loren Eric Swanson: Giuliani's Six Principles of Leadership

Tuesday, November 08, 2005

Giuliani's Six Principles of Leadership

This morning I got a note from a very good friend of mine--Geoff Gorsuch who is with the Navigators in Singapore. Geoff and I were campus directors of Navigators and Crusade respectively in the 70's after which he and Diane worked in France for 13 years. He is the author of a best selling book on men's ministry called Brothers and is well-versed in a number of subjects, including leadership. He was just in Hong Kong where he spoke on Giuliani's leadership principles.

Giuliani's Six Principles of Leadership

In his eight years as Mayor, Rudy Giuliani revitalized New York City by focusing on public safety and economic growth. After the devastatingterrorist attacks of Sept. 11, 2001, he was heralded internationally for his leadership skills. Giuliani, now the chairman and CEO of the consulting firm Giuliani Partners, captured his approach in his No. 1 best-seller Leadership. Speaking lastmonth at CCL's Friends of the Center Leadership Conference, he explored six principles of leadership that are critically important for success:

Develop strong beliefs: Leaders must define their core beliefs and stick to them in order to achieve long-term goals and visions. Leaders who focus more on popularity than principle risk becoming mired in day-to-day challenges while losing sight of the larger picture, Giuliani said. He citedRonald Reagan and Martin Luther King, Jr. as two individuals who exemplified this principle. Reagan entered politics with two big ideas: that Communism was evil and needed to be confronted rather than appeased, and that American government was too large and discouraged individual initiative. He developed those ideas at a time when others didn't agree. But Reagan stuck with his beliefs and ultimately created major change, particularly by hastening the collapse of the Soviet Union, Giuliani said. Martin Luther King, Jr. believed that nonviolent protest would advance civil rights in the United States. He cultivated this philosophy through study and prayer, prompting tremendous social change as a result.

Be an optimist: "When you can visualize success, it helps you figure out the steps to get there," Giuliani said. Optimism can be "a magnet that motivates people to follow." Reagan and King, for example, both faced stark realities--the Soviet empire and the lack of equality for African Americans--and envisioned a brighter future. Winston Churchill did exactly the samething in rallying his country against Hitler during the Battle of Britain. Thinking of Churchill's perseverance during World War II "helped me getthrough Sept. 11th," Giuliani said.

Have courage: A lot of people assume that they are not courageousbecause they feel fear. But "to be courageous you must have fear," Giulianisaid. "Courage is not the absence of fear. It is the management of fear."Fear, he believes, can be a strong motivating factor. "We should be afraid ofanother terrorist attack," he said, "but we should use that energy positivelyand courageously" to work on prevention and preparation.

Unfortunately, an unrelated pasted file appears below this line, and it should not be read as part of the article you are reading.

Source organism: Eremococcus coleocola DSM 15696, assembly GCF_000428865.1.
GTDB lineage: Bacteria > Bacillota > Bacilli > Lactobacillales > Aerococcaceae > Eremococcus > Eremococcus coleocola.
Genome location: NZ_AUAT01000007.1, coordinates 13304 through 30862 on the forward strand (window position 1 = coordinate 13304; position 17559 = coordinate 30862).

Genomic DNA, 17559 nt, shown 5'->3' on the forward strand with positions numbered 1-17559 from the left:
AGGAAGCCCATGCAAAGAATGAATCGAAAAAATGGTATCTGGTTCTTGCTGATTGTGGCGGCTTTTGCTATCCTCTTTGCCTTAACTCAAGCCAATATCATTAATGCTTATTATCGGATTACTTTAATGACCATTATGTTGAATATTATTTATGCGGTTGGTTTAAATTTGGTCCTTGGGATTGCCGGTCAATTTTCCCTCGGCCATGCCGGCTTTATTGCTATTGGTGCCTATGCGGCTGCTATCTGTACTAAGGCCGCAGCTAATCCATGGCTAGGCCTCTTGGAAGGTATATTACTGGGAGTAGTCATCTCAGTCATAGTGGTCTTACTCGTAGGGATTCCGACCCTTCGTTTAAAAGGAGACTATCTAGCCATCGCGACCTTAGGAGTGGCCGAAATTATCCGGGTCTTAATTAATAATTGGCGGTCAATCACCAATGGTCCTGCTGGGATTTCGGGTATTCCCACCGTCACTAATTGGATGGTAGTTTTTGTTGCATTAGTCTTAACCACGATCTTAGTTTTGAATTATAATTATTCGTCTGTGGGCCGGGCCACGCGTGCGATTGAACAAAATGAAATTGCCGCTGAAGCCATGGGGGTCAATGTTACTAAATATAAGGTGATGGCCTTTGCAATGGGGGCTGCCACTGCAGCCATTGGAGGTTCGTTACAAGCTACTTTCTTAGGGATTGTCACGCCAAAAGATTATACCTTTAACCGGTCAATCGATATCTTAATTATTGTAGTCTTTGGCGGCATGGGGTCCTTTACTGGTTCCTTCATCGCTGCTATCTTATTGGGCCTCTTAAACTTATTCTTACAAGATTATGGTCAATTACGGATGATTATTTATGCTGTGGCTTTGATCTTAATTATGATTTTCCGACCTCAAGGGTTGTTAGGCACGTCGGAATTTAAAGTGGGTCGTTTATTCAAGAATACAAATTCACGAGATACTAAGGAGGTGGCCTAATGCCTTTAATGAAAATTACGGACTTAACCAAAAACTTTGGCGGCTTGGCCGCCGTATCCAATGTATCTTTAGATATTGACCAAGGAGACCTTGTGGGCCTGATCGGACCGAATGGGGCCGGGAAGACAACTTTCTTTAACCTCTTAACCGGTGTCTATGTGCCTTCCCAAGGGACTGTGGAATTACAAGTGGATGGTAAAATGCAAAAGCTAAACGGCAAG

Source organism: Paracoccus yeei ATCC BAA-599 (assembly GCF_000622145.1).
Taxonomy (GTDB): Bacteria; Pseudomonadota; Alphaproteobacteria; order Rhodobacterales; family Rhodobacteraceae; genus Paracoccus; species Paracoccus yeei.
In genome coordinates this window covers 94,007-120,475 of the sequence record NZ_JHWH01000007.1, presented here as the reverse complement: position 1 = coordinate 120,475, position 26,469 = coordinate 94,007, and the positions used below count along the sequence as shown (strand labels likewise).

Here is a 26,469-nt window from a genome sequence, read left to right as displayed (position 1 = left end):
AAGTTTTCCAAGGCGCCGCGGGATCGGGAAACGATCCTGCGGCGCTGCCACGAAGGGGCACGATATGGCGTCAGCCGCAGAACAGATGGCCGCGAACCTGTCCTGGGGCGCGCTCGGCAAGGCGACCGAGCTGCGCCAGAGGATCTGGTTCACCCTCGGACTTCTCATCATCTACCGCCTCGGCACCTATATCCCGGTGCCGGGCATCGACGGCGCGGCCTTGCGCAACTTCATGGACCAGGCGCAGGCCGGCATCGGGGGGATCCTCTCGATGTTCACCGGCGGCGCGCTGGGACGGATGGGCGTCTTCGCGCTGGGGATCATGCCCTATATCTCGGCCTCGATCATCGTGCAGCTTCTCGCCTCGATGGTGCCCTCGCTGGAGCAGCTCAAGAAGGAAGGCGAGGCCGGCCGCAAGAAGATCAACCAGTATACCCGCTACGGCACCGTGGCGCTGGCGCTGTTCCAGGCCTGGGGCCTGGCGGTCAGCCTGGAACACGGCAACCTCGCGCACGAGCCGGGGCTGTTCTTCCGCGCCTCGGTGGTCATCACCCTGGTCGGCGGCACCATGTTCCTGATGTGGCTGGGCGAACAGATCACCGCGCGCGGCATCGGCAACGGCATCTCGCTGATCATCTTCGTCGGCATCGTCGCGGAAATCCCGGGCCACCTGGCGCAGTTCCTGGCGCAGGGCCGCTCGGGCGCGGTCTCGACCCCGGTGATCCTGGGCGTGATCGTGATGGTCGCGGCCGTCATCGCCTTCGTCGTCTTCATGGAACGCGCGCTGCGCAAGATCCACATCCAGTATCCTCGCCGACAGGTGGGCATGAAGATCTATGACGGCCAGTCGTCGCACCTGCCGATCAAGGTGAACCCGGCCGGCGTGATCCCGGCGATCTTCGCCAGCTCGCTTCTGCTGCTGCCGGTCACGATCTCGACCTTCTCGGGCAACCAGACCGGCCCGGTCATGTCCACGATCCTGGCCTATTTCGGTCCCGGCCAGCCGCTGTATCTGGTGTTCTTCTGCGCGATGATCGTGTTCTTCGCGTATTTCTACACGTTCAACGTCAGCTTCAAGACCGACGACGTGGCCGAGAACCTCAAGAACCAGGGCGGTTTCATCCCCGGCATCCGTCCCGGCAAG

Relentless preparation: Leaders must make an enduring commitment toanticipating obstacles and opportunities and readying for them. New YorkCity, he said, had never prepared for precisely what happened on Sept. 11th--two jetliners crashing into and bringing down the World Trade Center's twintowers. But the city had prepared for airplane crashes, high-rise fires, building collapses and other disasters. When the September 11 attacks happened, all the pieces were in place to assemble a response. "Something unanticipated will always happen, but if you've prepared for everything else, you will know how to respond to the unexpected," he said.

Teamwork: Individual leaders, no matter how outstanding, can become isolated, Giuliani said. It's important, therefore, to work closely with atrusted team. "Focus on your weaknesses and how to balance these with the strengths of the other people around you," he said. When Giuliani became mayor of New York, the city was struggling with two major problems -- crime and a weak economy. As a former U.S. attorney, Giuliani knew how to tackle the crime problem. He also knew he needed lots of help to correct the economy, and he quickly sought it out by hiring the best people he could find.

Communication: When the right ideas and the right team are in place,it's critical for leaders to communicate their plans and goals. President Reagan excelled at this step, becoming known as "The Great Communicator." According to Giuliani, "Being a leader has a lot to do with being a teacherand a motivator. ...You have to get your own ideas out of your mind and heart and into the minds and hearts of other people."

Rudy Giuliani is chairman and CEO of Giuliani Partners, a management consulting company he founded in 2002. He is author of Leadership, whichdraws on his experiences as a corporate lawyer, U.S. attorney and mayor. He was named Consultant of the Year by Consulting magazine in 2002.


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